[Lavender, peanut butter and cinnamon roll photos from Wikimedia; last photo is from Orson Welles film of Kafka's "The Trial".]
Saturday, February 8, 2014
A while ago, after a previous post, the good folks at O'Driu contacted me and asked if I would like to review some of their perfumes, especially the two latest ones, Peety and Eva Kant. Not being one to shy away from expressing my opinion if asked for it, I accepted, and shortly thereafter received a big packet of "stuff", including 7 perfume samples. I'll start with the two main attractions today and work my way back as I find time, considering them strictly as perfumes, naked of all their hype and baggage.
I can’t help wondering if Peety was originally named for the Pitti fragrance exhibition where it was launched last year, but morphed into a different concept somewhere along the way. Be that as it may, given all the hullabaloo surrounding it, I approached it with extreme negative prejudice. Surprisingly, Peety turns out to be an excellent perfume that can stand on its own without any need for kitschy hype.
In the beginning it’s resinous-floral, quite strong and natural-smelling in an original way. The first time I tried it, there were some initial sweet, almond nougat-like notes that burned off within 10 minutes, but the second time, on a cold, sunny, dry day, it transitioned immediately to a woody, peppery, sweetly spicy, incense- and patchouli-rich composition that is very pleasant indeed. For a while it has a funky backbeat of something like spikenard, or maybe it’s just an earthy variety of patchouli. There’s also an element of fresh evergreen sap. There’s a good bit of sillage, but it’s not overpowering. After about 4-5 hours, it turns into a patchouli-vanilla scent, and by 8 hours it’s just faint vanilla and ambroxan. Peety is a neo-hippie perfume done with enough style to lift it well out of the head shop realm. I have to admit that I enjoyed Peety a lot and would definitely wear it, but be warned that if you do wear it, you’d better like patchouli!
After smelling Peety, I was surprised by how mild and inoffensive Eva K smelled. The first sniff is like a slightly camphorous lemon and vanilla-flavored dessert. The first time I tried it, on a rainy day, I smelled a bit of rubbery ylang-ylang at low intensity plus some quiet citrus and herbal notes, but the second time, on a cold, clear, dry day, the lemony citrus was dominant. The deliberately messy card that bore the sample appears to give a list of notes embedded among the other pseudo-random scribbles: “grapefruit, lavender, chamomile, ylang-ylang, something that’s had a hole punched through it for the sample to hook onto, which may be “legni” (woods) and magnolia, benzoin, cardamom, sandalwood, ginger, and vanilla. All very fine and good, but the spices are barely detectable, if at all. Each time I wear it, I smell something overtly aquatic, not listed in the notes, which quickly becomes a dominant theme.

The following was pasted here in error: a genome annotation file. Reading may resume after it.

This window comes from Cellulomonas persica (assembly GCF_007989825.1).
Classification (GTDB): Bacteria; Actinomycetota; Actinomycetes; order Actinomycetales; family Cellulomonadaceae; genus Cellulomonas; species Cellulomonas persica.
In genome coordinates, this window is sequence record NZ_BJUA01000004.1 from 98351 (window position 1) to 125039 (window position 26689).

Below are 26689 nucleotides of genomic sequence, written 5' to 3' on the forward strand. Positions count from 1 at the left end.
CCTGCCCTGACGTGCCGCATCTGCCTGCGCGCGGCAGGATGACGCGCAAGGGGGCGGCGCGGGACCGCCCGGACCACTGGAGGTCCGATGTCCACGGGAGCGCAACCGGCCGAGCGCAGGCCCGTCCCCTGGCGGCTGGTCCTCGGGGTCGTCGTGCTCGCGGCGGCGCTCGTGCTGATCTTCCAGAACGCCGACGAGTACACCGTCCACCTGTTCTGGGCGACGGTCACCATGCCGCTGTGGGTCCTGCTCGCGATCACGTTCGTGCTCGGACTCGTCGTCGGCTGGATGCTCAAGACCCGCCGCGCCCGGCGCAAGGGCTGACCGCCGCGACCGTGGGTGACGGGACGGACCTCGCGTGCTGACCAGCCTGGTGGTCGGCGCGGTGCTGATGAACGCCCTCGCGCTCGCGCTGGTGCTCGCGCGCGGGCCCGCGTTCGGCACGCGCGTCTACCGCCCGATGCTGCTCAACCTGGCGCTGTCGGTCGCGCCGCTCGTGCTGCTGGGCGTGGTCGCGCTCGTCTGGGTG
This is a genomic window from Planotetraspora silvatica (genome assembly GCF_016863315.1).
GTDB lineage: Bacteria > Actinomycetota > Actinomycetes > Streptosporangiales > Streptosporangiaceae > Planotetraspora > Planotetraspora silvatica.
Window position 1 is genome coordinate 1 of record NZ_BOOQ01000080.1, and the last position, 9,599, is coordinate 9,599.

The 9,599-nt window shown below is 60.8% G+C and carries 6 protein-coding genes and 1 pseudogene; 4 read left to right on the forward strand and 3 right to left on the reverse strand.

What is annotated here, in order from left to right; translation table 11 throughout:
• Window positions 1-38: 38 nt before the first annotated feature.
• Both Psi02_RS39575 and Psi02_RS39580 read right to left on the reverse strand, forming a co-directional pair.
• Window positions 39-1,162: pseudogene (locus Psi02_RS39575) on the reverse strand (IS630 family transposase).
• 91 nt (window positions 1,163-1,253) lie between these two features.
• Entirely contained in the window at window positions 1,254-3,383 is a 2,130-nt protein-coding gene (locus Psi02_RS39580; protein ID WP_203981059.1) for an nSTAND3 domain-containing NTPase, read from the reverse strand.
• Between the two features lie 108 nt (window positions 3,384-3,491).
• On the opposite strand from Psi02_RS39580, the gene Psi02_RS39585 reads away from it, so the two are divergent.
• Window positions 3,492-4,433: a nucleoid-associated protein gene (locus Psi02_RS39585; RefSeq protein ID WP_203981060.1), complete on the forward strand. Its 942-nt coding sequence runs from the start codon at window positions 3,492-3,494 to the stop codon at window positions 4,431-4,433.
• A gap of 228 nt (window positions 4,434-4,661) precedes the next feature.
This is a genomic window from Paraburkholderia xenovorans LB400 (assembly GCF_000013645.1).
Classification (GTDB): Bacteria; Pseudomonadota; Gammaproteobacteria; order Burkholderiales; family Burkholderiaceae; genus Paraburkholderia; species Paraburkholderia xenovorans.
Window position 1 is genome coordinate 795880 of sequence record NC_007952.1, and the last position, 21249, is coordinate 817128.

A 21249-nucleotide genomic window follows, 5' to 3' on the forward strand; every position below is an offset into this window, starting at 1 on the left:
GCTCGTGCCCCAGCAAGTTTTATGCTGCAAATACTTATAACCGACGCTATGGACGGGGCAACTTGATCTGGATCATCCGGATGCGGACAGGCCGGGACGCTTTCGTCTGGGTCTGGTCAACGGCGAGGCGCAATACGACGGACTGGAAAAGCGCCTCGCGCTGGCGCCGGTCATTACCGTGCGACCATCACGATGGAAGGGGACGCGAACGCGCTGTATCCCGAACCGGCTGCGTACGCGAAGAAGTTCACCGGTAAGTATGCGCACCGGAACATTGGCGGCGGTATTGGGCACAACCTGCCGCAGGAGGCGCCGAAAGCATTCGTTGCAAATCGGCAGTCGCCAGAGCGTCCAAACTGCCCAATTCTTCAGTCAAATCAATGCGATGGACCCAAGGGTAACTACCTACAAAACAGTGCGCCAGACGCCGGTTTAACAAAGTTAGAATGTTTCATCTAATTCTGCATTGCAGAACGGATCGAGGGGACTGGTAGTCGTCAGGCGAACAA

The overall impression is of a dainty and pretty aquatic fragrance with moderate sillage, although I could do with much less of the aquatic stuff and more of the other notes. I was not as put off by the aquatic theme the second time I tried it, probably because I was expecting it and braced myself to deal with it. After a couple of hours it dries down to an aquatic vanilla scent and stays that way for the duration as it slowly fades away.
Eva Kant is not the bold comic character I expected her to be, but rather a shy office worker who went for a morning swim in a chlorine-polluted public swimming pool, didn’t have time to shower afterwards, and sprayed herself with a low-key citrusy-floral scent in a misguided attempt to avoid offending her cubicle-mates at work. I know Eva Kant receives a lot of love in the blogger world, probably because it smells familiar and is favored by those who like a lighter version of the more in-your-face mass-market aquatic scents. However, I’m not one of that crowd. In fact, I will go on the record as saying that I detest most aquatics, so Eva K just doesn’t do it for me.
These two perfumes are both well-constructed in their own ways, Eva Kant as a low-key mainstream aquatic scent and Peety as a near-natural patchouli-based perfume for those who like bolder, more organic fragrances. In response to my natural question about who formulates the perfumes, Alessandra Novazzi, public relations representative for O’Driu, states that, “Angelo Orazio Pregoni is the only one Nose or Art nouse of O’Driù perfumes. … he formulates the composition and than he creates by himself the first fragrance.” My final thought after sampling O’Driu’s latest perfumes is that Angelo Pregoni is a much better perfumer than he is an artist.
[Bottle photos courtesy of O'Driu; hippie van and swimming pool photos adapted from Wikimedia.]
Friday, January 31, 2014
The other night I dreamed that I was writing a blog post with the title “No one wants to be free”. When I woke up, I realized that it was the perfect title for a rambling series of posts originally inspired by a NY Times article calling attention to the fact that so many people, especially creative ones, are expected to provide free content to feed the insatiable appetite of the internet and entertain that segment of the public that wants to do nothing but sit back like semi-conscious zombies and consume the content of other people’s brains.
Contrary to the title, some of us (including readers of this blog!) do want to be free to create according to our own vision, whether it be perfume, writing, visual art, music, or even science. The price of this freedom is often doing what we do for free, or at least from the precarious perch of a free-lance existence or a demanding day job.